Girl Talk with Sarah: 4 of 10
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Today’s question comes from my friend Jess. I’ve known Jess for what feels like forever. We were part of the same competitive dance team from a very young age. Even though we both had to leave the team when we went away to university, we still keep in touch and see each other regularly. She’s super talented and is such a fun girlfriend to have in my life.
Hi Sarah! I’ve been a dancer all my life and an intense dance schedule meant that I didn’t have many weight or body image issues growing up. I continued to dance recreationally through university but in the upper years, timing became an issue (well let’s be honest- I was more interested in hanging out with my friends and boys) and I gave it up. I got a gym membership and made an effort to get there as often as possible but, I noticed that my body was changing and my weight was something that I found myself thinking about more often. My sister, who has been heavy for a while, began a pretty intense weight-loss program six months ago. She’s lost a lot of weight, and looks amazing but her weight and food is ALL she seems to talk about. I want to encourage her, but she can’t seem to help herself from giving everyone around her weight-loss advice; including me. I’m glad she’s excited about her weight-loss, but she’s been making me feel self-conscious and unhappy with my current body weight. Does the Bible say anything about body image? I know it seems silly but it’s something that’s been on my mind. Help!
Sarah’s Words of Wisdom:
When I find focus on Him I am able to get over myself.
It’s a simple yet complicated truth, but one worth playing over and over in my mind. In order to get over myself, I must quit obsessing over things like the way I look in pictures, how a certain pair of pants fit, or the fact that there’s a big zit on my chin. After all, this time spent in the space of my mind is not productive whatsoever. When I let ugly thoughts about God’s creation swirl around and twist into non-realities, I’m living in a place in my mind that purely focuses on the creation and not the Creator. I begin to worship the creation, and I forget the reality that God is more worthy of my worship than I am. The book of Romans tackles the idea of sins of the flesh—anything that takes our focus off of Jesus and separates us from Him in our disobedience to the words in the Bible. When we obsess over our literal flesh—how we look in the mirror or the number on the tag in our new jeans—this is no less a sin than lying or cheating.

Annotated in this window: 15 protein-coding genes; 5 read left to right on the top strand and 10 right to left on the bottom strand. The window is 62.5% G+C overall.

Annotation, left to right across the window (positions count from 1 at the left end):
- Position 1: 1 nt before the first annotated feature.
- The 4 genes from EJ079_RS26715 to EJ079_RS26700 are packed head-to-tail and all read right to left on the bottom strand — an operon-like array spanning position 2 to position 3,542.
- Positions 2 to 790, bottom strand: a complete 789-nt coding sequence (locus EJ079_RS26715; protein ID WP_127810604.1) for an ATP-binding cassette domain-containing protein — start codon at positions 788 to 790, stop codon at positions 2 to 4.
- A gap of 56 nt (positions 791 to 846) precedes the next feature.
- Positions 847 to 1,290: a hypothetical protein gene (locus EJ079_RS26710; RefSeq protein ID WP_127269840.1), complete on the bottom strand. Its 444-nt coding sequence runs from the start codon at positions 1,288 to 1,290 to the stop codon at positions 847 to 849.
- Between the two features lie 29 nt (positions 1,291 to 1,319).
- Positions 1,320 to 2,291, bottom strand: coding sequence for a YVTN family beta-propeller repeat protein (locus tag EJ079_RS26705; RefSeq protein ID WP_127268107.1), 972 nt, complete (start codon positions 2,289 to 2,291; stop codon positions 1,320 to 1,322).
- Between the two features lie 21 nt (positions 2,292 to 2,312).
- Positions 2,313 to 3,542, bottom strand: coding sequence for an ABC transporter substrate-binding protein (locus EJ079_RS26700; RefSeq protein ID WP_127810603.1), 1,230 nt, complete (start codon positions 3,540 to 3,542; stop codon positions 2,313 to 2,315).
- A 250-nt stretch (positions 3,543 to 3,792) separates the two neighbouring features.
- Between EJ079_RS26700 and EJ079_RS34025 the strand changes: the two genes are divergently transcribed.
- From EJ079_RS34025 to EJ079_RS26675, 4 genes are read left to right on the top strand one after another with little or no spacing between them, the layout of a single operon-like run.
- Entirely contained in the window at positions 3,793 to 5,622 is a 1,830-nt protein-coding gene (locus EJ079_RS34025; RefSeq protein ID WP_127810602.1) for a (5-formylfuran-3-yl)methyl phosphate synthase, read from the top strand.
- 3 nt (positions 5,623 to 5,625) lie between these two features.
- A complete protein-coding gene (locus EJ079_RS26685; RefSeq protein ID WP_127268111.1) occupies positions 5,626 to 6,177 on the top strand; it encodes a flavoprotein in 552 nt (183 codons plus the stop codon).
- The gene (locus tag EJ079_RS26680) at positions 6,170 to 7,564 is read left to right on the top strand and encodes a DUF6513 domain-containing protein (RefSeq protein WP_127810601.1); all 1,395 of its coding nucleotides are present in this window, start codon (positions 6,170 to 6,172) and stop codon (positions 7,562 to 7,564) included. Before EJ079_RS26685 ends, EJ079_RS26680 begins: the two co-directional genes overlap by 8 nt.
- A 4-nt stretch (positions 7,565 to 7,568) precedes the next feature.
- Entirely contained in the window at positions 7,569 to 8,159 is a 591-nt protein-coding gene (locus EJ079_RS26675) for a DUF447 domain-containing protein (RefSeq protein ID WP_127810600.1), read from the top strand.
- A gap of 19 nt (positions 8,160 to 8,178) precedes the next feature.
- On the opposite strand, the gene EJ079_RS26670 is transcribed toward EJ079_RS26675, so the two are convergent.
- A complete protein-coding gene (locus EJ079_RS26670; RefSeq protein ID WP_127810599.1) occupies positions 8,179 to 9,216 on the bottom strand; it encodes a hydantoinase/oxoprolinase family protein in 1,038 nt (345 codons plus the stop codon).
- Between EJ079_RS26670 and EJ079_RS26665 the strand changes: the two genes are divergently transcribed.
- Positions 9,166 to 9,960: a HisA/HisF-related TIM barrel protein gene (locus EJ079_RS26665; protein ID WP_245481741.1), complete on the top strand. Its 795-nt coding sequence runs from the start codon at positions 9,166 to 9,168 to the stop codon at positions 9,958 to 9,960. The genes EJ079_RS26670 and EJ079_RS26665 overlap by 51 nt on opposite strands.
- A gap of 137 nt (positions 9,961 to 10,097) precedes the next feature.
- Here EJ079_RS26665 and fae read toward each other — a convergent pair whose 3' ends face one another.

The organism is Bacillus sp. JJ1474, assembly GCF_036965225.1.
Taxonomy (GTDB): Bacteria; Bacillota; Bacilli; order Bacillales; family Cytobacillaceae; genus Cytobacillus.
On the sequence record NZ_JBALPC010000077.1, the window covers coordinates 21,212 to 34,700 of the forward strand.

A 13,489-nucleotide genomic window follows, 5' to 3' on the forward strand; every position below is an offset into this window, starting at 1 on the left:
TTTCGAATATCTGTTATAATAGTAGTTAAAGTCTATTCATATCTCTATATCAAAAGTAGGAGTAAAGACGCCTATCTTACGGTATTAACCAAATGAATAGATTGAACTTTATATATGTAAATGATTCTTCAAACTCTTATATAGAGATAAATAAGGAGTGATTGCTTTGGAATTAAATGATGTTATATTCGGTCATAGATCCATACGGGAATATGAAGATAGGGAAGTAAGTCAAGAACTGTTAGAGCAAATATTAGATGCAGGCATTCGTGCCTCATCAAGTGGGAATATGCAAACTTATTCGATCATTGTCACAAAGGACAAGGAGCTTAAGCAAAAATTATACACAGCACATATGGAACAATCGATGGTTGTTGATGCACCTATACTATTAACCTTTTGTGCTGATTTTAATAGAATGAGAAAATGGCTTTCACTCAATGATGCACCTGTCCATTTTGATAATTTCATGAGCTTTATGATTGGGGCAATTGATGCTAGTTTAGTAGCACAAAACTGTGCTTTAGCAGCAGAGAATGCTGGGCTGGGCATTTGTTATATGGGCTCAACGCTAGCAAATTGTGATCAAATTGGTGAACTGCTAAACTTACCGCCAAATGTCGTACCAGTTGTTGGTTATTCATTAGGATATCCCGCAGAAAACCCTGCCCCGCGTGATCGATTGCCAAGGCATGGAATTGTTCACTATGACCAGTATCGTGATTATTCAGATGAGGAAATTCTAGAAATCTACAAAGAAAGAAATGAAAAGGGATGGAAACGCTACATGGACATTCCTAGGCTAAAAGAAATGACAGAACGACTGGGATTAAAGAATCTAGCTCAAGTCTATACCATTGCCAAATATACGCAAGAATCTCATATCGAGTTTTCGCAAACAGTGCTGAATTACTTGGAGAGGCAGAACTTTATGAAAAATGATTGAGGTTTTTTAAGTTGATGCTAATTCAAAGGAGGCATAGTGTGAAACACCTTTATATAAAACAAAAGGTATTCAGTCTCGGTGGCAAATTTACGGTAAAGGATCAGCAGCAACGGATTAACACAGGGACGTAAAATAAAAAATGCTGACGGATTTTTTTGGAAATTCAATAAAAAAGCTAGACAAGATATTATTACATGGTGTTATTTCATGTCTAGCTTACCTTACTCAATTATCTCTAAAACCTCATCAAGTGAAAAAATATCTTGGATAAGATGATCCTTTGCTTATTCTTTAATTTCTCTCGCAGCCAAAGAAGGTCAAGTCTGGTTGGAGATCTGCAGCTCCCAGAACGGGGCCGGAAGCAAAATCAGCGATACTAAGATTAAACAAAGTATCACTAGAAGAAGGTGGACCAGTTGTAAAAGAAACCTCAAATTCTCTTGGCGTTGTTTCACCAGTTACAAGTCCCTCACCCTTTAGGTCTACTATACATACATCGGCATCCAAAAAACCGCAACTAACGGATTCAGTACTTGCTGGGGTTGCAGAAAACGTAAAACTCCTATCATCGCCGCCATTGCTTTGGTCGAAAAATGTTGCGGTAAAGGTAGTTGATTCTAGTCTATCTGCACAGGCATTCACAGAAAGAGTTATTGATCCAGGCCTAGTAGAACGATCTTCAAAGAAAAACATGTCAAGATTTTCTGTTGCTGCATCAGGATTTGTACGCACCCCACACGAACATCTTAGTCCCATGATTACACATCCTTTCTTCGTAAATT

If you live your life animated by the flesh—namely, your fallen, corrupt nature—then your mind is focused on the matters of the flesh. But if you live your life animated by the Spirit—namely, God’s indwell- ing presence—then your focus is on the work of the Spirit. A mind focused on the flesh is doomed to death, but a mind focused on the Spirit will find full life and complete peace. (Romans 8:5–6 THE VOICE)
When we focus on our body image junk, thought by thought we step away from our Creator’s perfect peace. Something happens to me when I obsess over my body: my entire life turns dark, and nothing is right in my world. The obsession bleeds into other parts of my life, and I resent that I’m not happy about my body and therefore am not happy in my job, with my family, with my friends. But blessings are offered by our King to a mind that turns outward toward Him rather than inward toward our perceived flaws. God’s beautiful bounty consists of contentment, joy, fun, and relief.
To read more about what Sarah has to say about overcoming body image concerns, check out chapter two of her book; Stress Point: Body Image- I Heart the Skinny Mirror. To join the conversation between Sarah and her readers on this tough topic, click here and read week 3 of the Stress Point online summer bible study.
(Excerpted from Stress Point: Thriving Through Your Twenties in a Decade of Drama by Sarah Francis Martin. Published by Thomas Nelson, Inc. ©2012. Used with permission.)